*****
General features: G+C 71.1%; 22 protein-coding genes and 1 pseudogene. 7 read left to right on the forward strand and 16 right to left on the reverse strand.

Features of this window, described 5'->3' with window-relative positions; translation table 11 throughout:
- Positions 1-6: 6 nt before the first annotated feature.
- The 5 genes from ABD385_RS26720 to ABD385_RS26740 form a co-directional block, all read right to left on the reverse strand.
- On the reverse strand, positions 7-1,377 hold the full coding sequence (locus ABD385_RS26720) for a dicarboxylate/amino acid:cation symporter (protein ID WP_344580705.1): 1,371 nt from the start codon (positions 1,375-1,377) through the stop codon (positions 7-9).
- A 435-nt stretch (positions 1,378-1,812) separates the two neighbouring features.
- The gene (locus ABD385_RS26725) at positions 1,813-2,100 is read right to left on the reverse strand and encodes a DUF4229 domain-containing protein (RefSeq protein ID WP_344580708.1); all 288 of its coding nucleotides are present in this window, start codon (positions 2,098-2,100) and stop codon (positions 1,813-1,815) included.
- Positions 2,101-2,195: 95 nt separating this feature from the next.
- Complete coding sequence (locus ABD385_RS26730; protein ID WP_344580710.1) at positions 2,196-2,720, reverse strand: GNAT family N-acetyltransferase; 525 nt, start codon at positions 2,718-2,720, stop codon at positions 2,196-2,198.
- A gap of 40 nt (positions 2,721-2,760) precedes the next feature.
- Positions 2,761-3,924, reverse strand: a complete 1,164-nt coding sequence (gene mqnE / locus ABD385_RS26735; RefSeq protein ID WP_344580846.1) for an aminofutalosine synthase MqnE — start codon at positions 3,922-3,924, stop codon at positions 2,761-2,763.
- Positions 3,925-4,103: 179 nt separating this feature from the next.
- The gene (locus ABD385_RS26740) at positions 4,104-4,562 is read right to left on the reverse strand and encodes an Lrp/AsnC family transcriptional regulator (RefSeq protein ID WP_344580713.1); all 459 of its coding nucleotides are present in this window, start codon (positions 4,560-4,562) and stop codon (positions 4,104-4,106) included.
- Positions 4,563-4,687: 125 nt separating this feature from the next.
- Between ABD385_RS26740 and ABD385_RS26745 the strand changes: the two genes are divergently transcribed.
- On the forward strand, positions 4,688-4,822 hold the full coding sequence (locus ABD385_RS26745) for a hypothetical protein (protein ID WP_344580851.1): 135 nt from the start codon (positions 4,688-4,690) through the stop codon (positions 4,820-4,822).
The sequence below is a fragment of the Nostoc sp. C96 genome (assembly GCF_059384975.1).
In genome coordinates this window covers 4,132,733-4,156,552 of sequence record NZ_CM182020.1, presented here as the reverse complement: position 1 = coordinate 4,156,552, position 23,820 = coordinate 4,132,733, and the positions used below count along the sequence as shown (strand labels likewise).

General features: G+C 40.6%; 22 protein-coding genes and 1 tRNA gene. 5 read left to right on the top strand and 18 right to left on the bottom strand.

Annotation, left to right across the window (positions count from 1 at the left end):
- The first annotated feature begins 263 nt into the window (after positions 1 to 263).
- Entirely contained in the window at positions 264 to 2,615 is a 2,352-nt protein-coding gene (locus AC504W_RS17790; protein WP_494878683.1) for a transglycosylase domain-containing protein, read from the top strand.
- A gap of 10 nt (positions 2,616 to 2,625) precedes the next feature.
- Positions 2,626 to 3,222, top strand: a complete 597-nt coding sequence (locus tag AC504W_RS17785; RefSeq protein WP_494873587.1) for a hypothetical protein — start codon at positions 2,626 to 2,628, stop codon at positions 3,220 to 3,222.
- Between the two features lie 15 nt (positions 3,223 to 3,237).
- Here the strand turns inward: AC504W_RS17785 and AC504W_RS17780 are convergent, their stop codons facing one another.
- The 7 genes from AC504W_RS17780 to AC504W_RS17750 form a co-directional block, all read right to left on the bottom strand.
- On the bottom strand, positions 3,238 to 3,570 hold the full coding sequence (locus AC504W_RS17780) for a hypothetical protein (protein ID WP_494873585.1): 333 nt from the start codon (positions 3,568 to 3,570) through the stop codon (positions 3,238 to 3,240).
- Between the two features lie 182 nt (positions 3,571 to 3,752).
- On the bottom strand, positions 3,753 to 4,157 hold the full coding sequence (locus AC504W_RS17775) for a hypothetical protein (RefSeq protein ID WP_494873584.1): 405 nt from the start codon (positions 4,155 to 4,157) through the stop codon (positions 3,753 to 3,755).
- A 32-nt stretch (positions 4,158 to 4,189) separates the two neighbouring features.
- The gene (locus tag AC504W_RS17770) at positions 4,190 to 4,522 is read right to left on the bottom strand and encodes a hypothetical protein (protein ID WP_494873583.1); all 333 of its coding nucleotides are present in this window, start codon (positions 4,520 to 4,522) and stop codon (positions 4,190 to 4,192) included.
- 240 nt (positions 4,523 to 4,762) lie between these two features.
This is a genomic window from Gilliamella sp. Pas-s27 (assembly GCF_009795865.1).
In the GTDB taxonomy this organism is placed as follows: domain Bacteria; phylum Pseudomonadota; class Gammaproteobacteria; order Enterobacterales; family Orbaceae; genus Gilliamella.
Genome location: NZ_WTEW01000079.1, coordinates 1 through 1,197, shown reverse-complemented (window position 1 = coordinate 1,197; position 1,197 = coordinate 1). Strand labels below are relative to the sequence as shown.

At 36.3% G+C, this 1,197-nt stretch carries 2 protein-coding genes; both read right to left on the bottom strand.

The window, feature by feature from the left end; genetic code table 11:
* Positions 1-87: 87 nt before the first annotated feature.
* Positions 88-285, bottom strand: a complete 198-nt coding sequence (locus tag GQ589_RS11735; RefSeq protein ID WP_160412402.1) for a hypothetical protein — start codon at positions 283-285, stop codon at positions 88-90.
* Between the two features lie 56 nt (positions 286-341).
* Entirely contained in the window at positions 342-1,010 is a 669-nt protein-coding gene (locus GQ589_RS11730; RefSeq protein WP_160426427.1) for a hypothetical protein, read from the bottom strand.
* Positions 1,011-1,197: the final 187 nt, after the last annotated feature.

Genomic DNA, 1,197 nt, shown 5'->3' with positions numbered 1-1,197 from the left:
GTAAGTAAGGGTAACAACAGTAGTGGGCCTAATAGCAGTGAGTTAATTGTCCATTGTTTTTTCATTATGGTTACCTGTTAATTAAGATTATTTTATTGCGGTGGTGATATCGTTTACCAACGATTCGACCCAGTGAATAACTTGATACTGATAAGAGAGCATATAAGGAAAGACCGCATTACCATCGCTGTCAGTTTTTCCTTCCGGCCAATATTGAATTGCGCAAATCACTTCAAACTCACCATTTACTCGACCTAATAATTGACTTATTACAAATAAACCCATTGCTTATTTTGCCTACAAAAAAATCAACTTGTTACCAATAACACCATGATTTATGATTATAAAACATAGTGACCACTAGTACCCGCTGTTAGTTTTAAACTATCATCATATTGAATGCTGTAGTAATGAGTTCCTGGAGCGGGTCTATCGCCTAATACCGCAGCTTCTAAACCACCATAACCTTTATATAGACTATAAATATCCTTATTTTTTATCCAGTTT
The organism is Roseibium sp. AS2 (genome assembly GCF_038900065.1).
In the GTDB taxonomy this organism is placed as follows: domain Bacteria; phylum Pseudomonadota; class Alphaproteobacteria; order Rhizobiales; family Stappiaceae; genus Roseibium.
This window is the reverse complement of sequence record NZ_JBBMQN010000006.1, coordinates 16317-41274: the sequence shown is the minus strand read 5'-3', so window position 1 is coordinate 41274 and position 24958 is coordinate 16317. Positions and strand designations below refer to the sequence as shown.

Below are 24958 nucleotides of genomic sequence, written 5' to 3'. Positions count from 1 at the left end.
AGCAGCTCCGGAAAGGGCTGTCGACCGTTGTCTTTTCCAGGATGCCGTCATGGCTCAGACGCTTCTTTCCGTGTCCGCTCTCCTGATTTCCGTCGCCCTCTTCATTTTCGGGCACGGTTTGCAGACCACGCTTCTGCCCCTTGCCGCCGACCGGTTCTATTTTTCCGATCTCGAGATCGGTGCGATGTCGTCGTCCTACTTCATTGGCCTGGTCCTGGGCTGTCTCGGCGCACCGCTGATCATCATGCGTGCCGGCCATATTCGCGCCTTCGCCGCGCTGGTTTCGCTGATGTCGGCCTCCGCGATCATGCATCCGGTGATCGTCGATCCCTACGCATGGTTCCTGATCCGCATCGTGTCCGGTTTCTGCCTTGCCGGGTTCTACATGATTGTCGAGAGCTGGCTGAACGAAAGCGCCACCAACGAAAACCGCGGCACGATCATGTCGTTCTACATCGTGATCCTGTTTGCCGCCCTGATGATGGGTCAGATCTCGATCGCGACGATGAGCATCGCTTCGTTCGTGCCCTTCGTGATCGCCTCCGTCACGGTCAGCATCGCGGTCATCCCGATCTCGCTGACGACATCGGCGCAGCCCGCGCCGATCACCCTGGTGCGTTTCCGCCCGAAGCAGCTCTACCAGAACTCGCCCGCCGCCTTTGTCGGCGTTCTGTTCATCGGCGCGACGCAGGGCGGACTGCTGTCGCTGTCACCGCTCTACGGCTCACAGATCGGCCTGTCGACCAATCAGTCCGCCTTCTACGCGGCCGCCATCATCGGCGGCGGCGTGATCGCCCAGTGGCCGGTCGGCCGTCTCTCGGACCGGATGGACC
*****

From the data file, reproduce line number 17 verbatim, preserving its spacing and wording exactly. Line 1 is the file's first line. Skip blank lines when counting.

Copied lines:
The sequence below is a fragment of the Nostoc sp. C96 genome (assembly GCF_059384975.1).